(Bloomberg) -- Toyota Motor Corp. will restart sales of the bZ4X, its first mass-production battery electric vehicle, after fixing an issue with detaching wheels that led to a recall of 2,700 units worldwide.
The automaker submitted a report Thursday on the cause of the defect and remedial steps to fix it to Japan’s transport ministry. Newly designed hub bolts will be used to attach the wheels, replacing ones that were prone to loosening.
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The world’s biggest carmaker is accelerating its push to electrify more of its lineup, even as it views hybrid and hydrogen fuel cell cars as part of a greener future. The company unveiled a plan last year to invest 4 trillion yen ($28 billion) to supercharge its EV push, with a target to sell 3.5 million units annually by the end of the decade.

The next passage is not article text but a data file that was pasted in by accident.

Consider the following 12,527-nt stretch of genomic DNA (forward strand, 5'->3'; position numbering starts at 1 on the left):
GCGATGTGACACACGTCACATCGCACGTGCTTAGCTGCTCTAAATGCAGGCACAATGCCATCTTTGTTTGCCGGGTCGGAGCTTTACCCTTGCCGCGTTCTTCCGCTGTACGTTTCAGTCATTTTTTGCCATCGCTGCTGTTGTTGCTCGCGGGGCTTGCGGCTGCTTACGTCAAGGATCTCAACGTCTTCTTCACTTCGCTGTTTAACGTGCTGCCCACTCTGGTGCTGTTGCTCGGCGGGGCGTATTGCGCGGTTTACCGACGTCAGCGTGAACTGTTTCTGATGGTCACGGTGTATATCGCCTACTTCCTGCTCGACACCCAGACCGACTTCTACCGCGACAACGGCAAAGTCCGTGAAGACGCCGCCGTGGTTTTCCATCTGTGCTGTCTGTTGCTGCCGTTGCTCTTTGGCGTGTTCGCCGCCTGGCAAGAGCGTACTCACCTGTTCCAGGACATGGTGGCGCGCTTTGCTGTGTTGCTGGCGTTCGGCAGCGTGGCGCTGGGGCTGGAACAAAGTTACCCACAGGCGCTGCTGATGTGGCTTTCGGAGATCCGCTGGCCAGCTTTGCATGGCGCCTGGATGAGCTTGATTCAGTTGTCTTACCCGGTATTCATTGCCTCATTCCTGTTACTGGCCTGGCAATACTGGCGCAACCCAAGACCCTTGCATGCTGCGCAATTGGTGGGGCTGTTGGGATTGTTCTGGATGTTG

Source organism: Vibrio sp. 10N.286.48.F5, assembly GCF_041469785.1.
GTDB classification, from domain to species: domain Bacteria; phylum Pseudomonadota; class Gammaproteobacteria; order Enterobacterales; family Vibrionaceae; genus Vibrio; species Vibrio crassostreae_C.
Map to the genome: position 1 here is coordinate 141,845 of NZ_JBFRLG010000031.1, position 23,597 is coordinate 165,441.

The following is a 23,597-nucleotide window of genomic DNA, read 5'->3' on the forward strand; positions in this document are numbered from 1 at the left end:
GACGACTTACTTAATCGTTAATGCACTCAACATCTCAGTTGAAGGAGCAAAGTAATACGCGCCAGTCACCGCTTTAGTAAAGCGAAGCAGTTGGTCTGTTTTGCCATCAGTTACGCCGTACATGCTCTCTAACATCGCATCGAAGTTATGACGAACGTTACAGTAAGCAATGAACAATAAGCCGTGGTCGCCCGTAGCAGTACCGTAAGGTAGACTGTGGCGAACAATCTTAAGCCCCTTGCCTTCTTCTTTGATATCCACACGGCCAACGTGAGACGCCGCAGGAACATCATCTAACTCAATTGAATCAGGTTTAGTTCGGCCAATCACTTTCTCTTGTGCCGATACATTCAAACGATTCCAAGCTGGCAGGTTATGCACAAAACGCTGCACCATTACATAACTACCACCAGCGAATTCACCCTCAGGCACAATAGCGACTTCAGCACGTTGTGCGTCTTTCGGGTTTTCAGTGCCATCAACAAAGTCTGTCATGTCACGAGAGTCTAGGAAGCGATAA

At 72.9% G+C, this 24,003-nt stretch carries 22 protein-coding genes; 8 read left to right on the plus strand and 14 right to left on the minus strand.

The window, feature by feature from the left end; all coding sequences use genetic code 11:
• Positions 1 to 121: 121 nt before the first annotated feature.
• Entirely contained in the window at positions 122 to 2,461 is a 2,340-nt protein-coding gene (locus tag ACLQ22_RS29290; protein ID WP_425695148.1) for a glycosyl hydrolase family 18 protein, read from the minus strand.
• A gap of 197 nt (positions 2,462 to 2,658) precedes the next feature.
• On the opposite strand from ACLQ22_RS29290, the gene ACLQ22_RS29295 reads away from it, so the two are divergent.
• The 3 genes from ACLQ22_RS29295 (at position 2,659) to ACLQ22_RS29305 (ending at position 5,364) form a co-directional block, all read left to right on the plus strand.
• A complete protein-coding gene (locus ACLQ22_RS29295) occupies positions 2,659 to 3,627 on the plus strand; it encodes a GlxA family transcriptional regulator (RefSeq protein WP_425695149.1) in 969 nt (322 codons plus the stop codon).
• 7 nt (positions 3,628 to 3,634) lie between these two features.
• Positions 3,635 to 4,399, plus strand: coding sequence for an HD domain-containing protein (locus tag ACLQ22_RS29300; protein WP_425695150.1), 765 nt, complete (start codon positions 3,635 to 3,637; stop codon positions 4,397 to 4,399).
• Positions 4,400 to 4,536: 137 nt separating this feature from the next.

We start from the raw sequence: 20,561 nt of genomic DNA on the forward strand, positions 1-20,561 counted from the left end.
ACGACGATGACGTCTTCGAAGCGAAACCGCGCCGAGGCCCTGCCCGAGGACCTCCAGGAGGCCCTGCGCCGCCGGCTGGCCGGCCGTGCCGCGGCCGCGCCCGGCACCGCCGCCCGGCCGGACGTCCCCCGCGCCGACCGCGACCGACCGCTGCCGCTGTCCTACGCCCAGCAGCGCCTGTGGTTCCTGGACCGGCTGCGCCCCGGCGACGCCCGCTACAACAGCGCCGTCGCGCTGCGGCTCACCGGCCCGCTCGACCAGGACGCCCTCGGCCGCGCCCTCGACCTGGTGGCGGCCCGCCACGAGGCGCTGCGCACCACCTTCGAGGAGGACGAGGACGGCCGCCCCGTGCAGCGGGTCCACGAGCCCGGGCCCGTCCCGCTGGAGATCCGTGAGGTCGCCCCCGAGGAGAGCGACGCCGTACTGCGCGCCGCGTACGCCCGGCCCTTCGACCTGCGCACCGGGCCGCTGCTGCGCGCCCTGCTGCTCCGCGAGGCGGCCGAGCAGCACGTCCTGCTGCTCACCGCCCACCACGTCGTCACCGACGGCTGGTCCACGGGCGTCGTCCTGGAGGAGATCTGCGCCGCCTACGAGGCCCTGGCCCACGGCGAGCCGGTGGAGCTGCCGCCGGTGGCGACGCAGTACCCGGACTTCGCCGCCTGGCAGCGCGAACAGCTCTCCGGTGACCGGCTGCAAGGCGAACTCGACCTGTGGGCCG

Toyota also said it found another defect on the bZ4X’s curtain-shield airbags that could cause injuries and has taken steps to make sure they’re properly installed. The vehicles were recalled in June.
In Japan, Toyota will resume sales of the bZ4X on Oct. 28, while the timing of US sales is yet to be decided, Chief Technology Officer Masahiko Maeda said online. Production resumed Thursday, he added.
Toyota will have to revise its production and sales forecast due to the recall, according to Maeda. The automaker had planned to make and sell 5,000 units in the initial year in the domestic market.
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